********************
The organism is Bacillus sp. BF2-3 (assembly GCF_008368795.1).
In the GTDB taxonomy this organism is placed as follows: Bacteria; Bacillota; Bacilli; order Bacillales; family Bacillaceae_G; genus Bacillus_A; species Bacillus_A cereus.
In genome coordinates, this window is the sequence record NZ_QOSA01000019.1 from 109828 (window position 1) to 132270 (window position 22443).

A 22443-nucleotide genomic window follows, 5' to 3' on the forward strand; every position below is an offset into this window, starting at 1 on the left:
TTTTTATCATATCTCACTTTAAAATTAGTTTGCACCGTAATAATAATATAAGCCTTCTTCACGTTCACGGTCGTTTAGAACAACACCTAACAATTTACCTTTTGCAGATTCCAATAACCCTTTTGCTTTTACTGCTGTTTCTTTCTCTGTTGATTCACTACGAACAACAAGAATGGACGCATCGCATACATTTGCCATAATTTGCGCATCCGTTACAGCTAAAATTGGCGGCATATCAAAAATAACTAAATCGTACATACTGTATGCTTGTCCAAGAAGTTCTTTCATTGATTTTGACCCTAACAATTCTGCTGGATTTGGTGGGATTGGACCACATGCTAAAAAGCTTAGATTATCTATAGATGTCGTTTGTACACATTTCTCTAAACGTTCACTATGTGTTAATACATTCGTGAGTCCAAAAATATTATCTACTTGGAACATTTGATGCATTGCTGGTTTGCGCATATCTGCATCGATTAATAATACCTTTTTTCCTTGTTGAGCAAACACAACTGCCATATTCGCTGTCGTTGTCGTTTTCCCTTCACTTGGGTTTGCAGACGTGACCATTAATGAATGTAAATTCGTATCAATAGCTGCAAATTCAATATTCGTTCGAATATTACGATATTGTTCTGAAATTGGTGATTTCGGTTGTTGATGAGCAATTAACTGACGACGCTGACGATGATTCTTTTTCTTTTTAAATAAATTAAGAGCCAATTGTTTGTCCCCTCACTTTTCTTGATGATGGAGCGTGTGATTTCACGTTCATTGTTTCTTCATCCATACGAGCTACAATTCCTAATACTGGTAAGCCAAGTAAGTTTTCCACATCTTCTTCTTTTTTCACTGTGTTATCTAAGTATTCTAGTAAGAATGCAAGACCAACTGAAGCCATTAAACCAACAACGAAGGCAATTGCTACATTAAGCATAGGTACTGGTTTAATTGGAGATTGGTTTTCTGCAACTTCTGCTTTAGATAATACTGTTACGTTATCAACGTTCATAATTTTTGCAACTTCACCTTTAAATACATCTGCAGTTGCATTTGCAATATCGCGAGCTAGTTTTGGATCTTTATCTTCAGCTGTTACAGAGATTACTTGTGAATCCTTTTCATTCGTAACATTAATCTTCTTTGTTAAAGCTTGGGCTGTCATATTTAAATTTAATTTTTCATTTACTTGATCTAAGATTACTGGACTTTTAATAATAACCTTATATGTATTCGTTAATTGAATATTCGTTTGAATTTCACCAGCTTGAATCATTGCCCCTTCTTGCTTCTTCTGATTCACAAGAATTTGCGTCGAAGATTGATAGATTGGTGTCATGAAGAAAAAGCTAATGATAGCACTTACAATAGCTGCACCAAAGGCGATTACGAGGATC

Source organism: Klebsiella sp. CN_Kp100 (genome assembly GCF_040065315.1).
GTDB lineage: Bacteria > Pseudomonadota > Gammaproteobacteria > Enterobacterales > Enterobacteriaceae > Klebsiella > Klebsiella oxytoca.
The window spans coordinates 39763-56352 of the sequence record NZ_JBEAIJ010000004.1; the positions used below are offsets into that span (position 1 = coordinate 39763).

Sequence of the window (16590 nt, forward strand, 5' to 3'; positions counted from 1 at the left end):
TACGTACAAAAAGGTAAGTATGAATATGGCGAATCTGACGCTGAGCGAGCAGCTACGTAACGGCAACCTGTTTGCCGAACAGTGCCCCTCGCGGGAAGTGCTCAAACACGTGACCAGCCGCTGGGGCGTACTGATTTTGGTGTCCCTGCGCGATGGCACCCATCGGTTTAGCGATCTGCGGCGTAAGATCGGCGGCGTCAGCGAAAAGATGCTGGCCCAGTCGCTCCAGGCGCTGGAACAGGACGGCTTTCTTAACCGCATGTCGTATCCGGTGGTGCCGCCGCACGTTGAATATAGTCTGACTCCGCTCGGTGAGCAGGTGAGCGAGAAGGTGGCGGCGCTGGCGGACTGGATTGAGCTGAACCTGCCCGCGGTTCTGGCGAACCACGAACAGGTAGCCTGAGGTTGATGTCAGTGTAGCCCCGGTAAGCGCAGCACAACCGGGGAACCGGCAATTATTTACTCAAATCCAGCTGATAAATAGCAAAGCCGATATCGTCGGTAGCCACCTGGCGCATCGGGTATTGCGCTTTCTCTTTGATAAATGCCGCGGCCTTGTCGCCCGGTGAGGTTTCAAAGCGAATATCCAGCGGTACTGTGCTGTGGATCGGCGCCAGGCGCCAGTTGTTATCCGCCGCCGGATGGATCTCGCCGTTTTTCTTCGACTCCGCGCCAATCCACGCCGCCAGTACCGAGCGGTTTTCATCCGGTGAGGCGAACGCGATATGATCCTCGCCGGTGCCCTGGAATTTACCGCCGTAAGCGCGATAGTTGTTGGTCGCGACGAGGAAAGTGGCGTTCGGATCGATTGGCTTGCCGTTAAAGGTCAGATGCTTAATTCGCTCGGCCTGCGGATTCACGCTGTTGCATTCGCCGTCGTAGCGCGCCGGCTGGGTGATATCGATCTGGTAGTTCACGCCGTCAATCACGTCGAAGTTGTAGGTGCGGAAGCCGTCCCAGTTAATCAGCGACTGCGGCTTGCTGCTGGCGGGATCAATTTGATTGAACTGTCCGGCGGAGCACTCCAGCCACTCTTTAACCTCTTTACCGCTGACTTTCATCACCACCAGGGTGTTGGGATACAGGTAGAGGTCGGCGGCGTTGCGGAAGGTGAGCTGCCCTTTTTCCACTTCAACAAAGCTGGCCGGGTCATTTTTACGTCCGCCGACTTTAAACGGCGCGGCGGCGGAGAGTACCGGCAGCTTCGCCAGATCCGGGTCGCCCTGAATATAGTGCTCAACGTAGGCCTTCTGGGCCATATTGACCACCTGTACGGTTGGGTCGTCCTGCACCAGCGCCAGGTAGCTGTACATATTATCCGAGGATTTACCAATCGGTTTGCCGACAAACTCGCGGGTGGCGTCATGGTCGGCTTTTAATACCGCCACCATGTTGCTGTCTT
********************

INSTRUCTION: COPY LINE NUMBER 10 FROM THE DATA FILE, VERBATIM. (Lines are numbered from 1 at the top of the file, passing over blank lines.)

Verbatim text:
TACGTACAAAAAGGTAAGTATGAATATGGCGAATCTGACGCTGAGCGAGCAGCTACGTAACGGCAACCTGTTTGCCGAACAGTGCCCCTCGCGGGAAGTGCTCAAACACGTGACCAGCCGCTGGGGCGTACTGATTTTGGTGTCCCTGCGCGATGGCACCCATCGGTTTAGCGATCTGCGGCGTAAGATCGGCGGCGTCAGCGAAAAGATGCTGGCCCAGTCGCTCCAGGCGCTGGAACAGGACGGCTTTCTTAACCGCATGTCGTATCCGGTGGTGCCGCCGCACGTTGAATATAGTCTGACTCCGCTCGGTGAGCAGGTGAGCGAGAAGGTGGCGGCGCTGGCGGACTGGATTGAGCTGAACCTGCCCGCGGTTCTGGCGAACCACGAACAGGTAGCCTGAGGTTGATGTCAGTGTAGCCCCGGTAAGCGCAGCACAACCGGGGAACCGGCAATTATTTACTCAAATCCAGCTGATAAATAGCAAAGCCGATATCGTCGGTAGCCACCTGGCGCATCGGGTATTGCGCTTTCTCTTTGATAAATGCCGCGGCCTTGTCGCCCGGTGAGGTTTCAAAGCGAATATCCAGCGGTACTGTGCTGTGGATCGGCGCCAGGCGCCAGTTGTTATCCGCCGCCGGATGGATCTCGCCGTTTTTCTTCGACTCCGCGCCAATCCACGCCGCCAGTACCGAGCGGTTTTCATCCGGTGAGGCGAACGCGATATGATCCTCGCCGGTGCCCTGGAATTTACCGCCGTAAGCGCGATAGTTGTTGGTCGCGACGAGGAAAGTGGCGTTCGGATCGATTGGCTTGCCGTTAAAGGTCAGATGCTTAATTCGCTCGGCCTGCGGATTCACGCTGTTGCATTCGCCGTCGTAGCGCGCCGGCTGGGTGATATCGATCTGGTAGTTCACGCCGTCAATCACGTCGAAGTTGTAGGTGCGGAAGCCGTCCCAGTTAATCAGCGACTGCGGCTTGCTGCTGGCGGGATCAATTTGATTGAACTGTCCGGCGGAGCACTCCAGCCACTCTTTAACCTCTTTACCGCTGACTTTCATCACCACCAGGGTGTTGGGATACAGGTAGAGGTCGGCGGCGTTGCGGAAGGTGAGCTGCCCTTTTTCCACTTCAACAAAGCTGGCCGGGTCATTTTTACGTCCGCCGACTTTAAACGGCGCGGCGGCGGAGAGTACCGGCAGCTTCGCCAGATCCGGGTCGCCCTGAATATAGTGCTCAACGTAGGCCTTCTGGGCCATATTGACCACCTGTACGGTTGGGTCGTCCTGCACCAGCGCCAGGTAGCTGTACATATTATCCGAGGATTTACCAATCGGTTTGCCGACAAACTCGCGGGTGGCGTCATGGTCGGCTTTTAATACCGCCACCATGTTGCTGTCTT